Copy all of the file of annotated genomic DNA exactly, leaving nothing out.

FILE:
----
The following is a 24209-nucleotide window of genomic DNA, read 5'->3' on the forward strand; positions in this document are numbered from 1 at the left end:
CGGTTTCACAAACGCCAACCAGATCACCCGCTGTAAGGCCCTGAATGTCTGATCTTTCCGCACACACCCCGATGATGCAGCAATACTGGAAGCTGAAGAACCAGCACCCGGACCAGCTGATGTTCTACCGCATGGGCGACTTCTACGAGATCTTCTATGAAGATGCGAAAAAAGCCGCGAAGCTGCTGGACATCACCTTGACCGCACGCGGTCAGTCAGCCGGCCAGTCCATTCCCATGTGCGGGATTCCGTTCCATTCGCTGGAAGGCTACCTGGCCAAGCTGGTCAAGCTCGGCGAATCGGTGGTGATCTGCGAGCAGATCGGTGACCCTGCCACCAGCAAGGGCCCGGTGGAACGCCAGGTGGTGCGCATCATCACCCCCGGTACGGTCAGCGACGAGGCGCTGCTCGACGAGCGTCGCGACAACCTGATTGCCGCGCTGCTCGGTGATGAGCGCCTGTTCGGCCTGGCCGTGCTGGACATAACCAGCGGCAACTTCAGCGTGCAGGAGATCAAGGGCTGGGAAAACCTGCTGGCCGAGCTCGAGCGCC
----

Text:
The following is a 24209-nucleotide window of genomic DNA, read 5'->3' on the forward strand; positions in this document are numbered from 1 at the left end:
CGGTTTCACAAACGCCAACCAGATCACCCGCTGTAAGGCCCTGAATGTCTGATCTTTCCGCACACACCCCGATGATGCAGCAATACTGGAAGCTGAAGAACCAGCACCCGGACCAGCTGATGTTCTACCGCATGGGCGACTTCTACGAGATCTTCTATGAAGATGCGAAAAAAGCCGCGAAGCTGCTGGACATCACCTTGACCGCACGCGGTCAGTCAGCCGGCCAGTCCATTCCCATGTGCGGGATTCCGTTCCATTCGCTGGAAGGCTACCTGGCCAAGCTGGTCAAGCTCGGCGAATCGGTGGTGATCTGCGAGCAGATCGGTGACCCTGCCACCAGCAAGGGCCCGGTGGAACGCCAGGTGGTGCGCATCATCACCCCCGGTACGGTCAGCGACGAGGCGCTGCTCGACGAGCGTCGCGACAACCTGATTGCCGCGCTGCTCGGTGATGAGCGCCTGTTCGGCCTGGCCGTGCTGGACATAACCAGCGGCAACTTCAGCGTGCAGGAGATCAAGGGCTGGGAAAACCTGCTGGCCGAGCTCGAGCGCC